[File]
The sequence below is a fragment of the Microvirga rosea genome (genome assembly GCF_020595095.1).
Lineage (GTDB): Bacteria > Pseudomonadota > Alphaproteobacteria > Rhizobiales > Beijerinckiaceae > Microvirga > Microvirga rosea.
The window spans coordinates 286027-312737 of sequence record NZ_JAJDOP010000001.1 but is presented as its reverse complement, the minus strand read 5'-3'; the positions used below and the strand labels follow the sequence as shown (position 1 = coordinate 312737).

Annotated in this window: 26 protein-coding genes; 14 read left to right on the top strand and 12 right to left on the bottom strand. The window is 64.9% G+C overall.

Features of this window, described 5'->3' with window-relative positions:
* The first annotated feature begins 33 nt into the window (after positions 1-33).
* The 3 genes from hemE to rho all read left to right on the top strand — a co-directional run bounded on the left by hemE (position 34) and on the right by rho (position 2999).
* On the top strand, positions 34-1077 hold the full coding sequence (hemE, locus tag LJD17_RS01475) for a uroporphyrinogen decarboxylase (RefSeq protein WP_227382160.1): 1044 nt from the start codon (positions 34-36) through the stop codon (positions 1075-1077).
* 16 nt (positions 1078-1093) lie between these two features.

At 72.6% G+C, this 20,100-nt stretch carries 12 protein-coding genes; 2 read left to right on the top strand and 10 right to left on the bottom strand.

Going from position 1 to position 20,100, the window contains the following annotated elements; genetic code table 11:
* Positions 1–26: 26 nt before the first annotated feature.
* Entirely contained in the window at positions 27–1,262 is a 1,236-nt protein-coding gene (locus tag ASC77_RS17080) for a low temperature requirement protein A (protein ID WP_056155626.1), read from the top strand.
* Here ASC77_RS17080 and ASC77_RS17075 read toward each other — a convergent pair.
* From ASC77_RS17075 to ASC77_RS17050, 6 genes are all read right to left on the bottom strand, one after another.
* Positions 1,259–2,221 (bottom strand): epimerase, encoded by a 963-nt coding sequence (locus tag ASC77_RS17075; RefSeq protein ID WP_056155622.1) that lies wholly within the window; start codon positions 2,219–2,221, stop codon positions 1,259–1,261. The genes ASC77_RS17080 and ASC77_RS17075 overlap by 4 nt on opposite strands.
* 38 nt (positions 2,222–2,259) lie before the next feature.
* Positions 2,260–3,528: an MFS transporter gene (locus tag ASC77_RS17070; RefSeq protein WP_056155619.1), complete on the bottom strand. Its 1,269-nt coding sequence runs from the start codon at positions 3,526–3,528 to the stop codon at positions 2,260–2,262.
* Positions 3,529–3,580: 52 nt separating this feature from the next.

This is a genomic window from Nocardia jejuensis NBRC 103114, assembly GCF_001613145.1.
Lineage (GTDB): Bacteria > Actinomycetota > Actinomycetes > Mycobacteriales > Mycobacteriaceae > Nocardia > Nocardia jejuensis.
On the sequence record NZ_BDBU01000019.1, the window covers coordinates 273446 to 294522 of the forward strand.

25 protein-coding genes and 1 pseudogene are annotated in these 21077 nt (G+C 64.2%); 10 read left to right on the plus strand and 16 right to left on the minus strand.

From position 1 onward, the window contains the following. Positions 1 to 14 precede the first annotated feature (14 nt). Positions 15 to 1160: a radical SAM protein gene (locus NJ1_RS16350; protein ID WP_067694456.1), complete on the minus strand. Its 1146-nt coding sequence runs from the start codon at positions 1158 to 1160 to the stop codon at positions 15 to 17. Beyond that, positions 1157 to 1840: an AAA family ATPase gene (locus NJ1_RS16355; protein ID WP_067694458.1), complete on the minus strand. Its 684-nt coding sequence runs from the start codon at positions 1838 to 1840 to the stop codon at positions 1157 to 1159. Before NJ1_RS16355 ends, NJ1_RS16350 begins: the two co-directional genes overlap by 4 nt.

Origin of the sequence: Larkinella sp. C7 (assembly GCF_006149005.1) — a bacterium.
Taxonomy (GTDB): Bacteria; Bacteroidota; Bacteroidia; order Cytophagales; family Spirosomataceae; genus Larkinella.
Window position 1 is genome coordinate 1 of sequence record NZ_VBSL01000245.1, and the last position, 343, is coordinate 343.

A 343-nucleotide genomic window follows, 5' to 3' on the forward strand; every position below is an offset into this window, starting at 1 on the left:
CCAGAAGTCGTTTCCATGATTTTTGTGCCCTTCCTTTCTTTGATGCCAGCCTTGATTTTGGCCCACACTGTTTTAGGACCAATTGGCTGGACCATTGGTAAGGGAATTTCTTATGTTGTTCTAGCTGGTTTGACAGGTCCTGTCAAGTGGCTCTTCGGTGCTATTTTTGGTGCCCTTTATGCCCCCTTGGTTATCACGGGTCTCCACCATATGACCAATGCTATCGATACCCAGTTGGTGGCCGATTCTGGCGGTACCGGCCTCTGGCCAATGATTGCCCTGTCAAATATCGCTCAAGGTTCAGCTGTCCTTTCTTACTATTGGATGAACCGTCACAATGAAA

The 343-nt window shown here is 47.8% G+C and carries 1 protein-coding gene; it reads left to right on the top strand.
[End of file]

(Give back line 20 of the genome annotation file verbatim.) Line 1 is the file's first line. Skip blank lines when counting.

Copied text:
This is a genomic window from Nocardia jejuensis NBRC 103114, assembly GCF_001613145.1.